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I have a string of numbers, like "4 2 6 7", and a variable i which is an integer. How can I decide if i is included in the string? The code is in perl...

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6 Answers

up vote 4 down vote accepted

Use this function:

my $string = "4 2 6 7";
my $i = 4;
if ( $string =~ /\b$i\b/ ) {
    print "$string contains $i\n";
}
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If the string contains "3.0" and i is 3, then your code will not match. Better is the split/grep solution from Himadri Choudhury. –  Sid Burn Jul 8 '11 at 8:24
    
yes it will, but it would also match when i is 0. however, "i which is an integer" leads me to thing the "string of numbers" is in fact a "string of integers" –  ysth Jul 8 '11 at 9:02
    
Yes i is an integer, but he didn't say that the numbers in the string will be integers. –  Sid Burn Jul 8 '11 at 9:04
    
He didn't say they are always separated by spaces either; what about commas, semicolons, or even .? At some point you have to take examples at face value. –  ysth Jul 8 '11 at 9:06
    
Yes that's correct, that's because i just added it in the comment as a "hint". Sometimes not everybody creates examples that match the application. And if a string contains numbers, i think it is not so unlikely that it can be floating point numbers. If he or someone other reads the question with a similiar problem he already get the solution from the comments. –  Sid Burn Jul 8 '11 at 9:12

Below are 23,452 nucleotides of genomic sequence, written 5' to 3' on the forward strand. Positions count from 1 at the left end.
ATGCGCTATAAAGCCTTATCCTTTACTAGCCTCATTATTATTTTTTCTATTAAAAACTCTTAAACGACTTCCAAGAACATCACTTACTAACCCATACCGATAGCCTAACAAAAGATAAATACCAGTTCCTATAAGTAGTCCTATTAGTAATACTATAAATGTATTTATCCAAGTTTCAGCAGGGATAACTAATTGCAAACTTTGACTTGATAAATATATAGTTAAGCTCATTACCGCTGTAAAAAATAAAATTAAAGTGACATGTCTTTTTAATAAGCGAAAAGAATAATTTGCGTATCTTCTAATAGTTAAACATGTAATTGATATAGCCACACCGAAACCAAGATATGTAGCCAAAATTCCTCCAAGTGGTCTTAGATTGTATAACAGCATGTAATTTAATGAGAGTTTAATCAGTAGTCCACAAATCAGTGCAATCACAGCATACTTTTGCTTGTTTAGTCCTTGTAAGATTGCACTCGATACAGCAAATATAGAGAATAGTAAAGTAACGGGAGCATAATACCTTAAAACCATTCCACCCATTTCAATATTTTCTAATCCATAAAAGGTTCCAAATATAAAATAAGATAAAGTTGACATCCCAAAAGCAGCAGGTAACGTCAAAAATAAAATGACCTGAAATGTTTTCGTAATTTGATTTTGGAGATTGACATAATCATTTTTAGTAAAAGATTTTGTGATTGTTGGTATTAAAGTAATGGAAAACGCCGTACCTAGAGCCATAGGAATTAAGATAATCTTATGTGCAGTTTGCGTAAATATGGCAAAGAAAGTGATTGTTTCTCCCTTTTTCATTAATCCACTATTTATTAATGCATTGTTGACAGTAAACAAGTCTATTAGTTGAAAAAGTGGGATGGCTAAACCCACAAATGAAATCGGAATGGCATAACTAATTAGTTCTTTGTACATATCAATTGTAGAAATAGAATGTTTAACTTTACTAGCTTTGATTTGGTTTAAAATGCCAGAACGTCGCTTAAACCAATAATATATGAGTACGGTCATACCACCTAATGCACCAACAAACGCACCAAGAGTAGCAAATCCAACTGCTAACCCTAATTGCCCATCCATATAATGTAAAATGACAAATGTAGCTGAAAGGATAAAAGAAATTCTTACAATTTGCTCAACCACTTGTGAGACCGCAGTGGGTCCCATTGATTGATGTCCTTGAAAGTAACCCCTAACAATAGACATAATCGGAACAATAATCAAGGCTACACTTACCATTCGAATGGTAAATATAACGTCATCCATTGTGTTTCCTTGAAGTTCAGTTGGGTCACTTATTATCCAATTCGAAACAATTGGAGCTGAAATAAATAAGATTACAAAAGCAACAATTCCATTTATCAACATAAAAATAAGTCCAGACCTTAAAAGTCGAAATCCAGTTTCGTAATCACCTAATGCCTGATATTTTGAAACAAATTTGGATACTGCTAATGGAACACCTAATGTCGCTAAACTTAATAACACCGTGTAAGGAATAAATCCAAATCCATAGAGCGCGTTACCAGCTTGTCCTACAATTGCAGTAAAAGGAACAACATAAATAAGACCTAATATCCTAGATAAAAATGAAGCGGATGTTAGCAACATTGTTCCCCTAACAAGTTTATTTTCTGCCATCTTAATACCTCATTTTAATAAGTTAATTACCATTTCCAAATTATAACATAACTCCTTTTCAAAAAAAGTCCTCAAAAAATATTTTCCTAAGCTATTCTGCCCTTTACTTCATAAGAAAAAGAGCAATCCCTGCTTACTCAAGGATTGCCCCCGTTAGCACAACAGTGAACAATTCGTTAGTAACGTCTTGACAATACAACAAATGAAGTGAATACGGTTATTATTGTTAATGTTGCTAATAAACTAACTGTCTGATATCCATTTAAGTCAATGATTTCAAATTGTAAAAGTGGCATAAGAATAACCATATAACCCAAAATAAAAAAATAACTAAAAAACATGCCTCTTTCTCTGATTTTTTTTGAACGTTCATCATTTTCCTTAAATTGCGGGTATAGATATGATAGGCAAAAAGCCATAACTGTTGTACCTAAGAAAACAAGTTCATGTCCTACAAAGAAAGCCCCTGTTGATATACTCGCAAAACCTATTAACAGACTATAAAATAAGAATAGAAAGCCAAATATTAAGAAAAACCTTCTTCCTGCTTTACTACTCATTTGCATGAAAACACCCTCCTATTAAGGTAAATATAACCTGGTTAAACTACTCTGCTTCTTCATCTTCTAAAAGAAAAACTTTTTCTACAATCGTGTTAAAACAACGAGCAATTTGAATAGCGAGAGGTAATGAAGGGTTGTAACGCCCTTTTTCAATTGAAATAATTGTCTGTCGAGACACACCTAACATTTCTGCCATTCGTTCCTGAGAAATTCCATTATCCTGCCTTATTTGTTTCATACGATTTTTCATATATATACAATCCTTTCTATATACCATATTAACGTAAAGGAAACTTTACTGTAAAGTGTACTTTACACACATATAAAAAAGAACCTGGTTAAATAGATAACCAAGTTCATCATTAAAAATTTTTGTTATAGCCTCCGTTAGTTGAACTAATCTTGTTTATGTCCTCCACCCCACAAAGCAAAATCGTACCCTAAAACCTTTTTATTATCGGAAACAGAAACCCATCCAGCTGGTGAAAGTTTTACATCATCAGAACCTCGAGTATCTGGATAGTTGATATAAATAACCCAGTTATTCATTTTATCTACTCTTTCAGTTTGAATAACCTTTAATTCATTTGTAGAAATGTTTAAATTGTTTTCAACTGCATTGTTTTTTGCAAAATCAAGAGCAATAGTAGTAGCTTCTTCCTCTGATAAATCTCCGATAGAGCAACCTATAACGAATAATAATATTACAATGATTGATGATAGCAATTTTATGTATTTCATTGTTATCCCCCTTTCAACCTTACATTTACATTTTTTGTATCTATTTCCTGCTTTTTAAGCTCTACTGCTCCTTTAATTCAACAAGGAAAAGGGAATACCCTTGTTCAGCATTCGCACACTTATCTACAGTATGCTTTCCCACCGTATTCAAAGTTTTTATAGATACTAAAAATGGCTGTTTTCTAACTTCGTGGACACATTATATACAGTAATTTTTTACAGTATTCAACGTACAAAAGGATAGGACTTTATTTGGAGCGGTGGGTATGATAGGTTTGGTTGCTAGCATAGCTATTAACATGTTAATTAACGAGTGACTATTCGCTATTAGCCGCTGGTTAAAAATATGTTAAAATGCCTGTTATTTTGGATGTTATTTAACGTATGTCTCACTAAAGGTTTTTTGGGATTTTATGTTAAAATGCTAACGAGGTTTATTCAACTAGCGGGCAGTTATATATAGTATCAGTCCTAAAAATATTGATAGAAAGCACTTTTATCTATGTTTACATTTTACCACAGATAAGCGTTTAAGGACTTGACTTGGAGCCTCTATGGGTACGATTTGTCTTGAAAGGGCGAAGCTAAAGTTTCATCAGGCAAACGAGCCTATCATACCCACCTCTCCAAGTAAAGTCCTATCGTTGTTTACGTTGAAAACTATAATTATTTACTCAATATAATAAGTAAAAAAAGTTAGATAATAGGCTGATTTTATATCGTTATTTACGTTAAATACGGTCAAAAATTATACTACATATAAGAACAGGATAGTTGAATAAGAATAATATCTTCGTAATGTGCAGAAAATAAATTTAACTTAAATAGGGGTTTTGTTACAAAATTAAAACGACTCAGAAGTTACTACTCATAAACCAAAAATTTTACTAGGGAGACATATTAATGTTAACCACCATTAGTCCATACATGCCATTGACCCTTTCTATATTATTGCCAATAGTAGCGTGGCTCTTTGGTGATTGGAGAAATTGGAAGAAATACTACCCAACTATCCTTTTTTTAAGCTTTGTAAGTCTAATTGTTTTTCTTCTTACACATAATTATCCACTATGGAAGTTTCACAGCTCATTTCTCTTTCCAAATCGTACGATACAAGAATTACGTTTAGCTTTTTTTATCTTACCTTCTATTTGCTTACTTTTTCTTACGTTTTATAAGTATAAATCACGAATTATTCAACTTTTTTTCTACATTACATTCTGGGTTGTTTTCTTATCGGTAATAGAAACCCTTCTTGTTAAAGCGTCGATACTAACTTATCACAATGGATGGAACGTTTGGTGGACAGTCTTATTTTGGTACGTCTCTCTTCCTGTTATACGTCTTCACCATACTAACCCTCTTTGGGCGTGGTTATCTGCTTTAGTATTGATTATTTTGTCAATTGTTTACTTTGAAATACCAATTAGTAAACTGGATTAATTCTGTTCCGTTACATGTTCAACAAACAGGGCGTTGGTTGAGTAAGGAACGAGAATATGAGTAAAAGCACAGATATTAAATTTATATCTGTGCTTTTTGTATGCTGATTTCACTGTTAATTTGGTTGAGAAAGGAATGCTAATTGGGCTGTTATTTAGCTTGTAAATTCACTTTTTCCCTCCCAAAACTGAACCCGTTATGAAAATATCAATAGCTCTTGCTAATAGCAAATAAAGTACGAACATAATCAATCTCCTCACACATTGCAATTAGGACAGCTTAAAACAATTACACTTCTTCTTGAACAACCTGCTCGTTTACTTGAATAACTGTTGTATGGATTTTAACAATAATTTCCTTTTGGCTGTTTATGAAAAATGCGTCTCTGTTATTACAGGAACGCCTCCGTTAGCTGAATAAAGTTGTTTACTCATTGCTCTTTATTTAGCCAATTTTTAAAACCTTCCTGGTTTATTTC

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You can use split to create an array from the string "4 2 6 7", and then use grep to search the array.

$ perl -wle 'if ( grep {$_ eq $i} split(" ", "4 2 6 7") ) {print "matched\n";}'

EDIT: Or you can use '==' instead of 'eq' as the comparison operator to match numbers instead of strings.

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1  
"eq" is a string comparision. Better is "==" then "3.0" and "3" will also match. That is probably what someone wants. –  Sid Burn Jul 8 '11 at 8:25
    
@Sid. Good point. It's worth mentioning the difference between 'eq' and '=='. –  Himadri Choudhury Jul 8 '11 at 19:04
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For the fun of it, the ~~ smart match operator:

use 5.012;
my $string = "4 2 6 7";
my @test = split /\s+/, $string;

for( 0 .. 9 ) {
    say "$_ is contained in $string" if $_ ~~ @test;
}

A good discussion on the power of the smart match operator is found in perlsyn. It can be a little tricky, since it's not an associative operator, and the rules are deeply rooted in DWIMery rather than consistency. But it's very powerful.

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Use this regular expression to match the variable i with a word boundary (assuming your string of numbers have a space after each integer):

/\b$i\b/
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Here's a version that does not care about the delimeters or formatting of your string. It just extracts sequences of digits and compares them to the search pattern.

I made it into a sub and a functional program, for convenience.

use warnings;
use strict;

my $string = "4 22 6 7";
my $i = shift; # number you want to search for
print "Checking '$string' for: '$i'\n";
print "Result is: ", (is_in($string, $i) ? "Yes" : "No");

sub is_in {
    my ($string, $i) = @_;
    while ( $string =~ /(\d+)/g ) {
        return 1 if ( $1 == $i );
    }
    return 0;
}

Example output:

C:\perl>t4.pl 4
Checking '4 22 6 7' for: '4'
Result is: Yes
C:\perl>t4.pl 22
checking '4 22 6 7' for: '22'
Result is: Yes
C:\perl>t4.pl 2
checking '4 22 6 7' for: '2'
Result is: No
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You can do it easily with the help of split function.

use warnings;

my $string = "4 2 6 7";
my $i = 6; #use any value of $i

my @x = split / /, $string;
my $count = 0;

foreach (@x)
{
     if($_ == $i) 
     { 
     print "matched at position $count"; die $!;
     }

$count++;
}
print "integer doesn't found in string";

Try it on codepad: http://codepad.org/f5a86c9s

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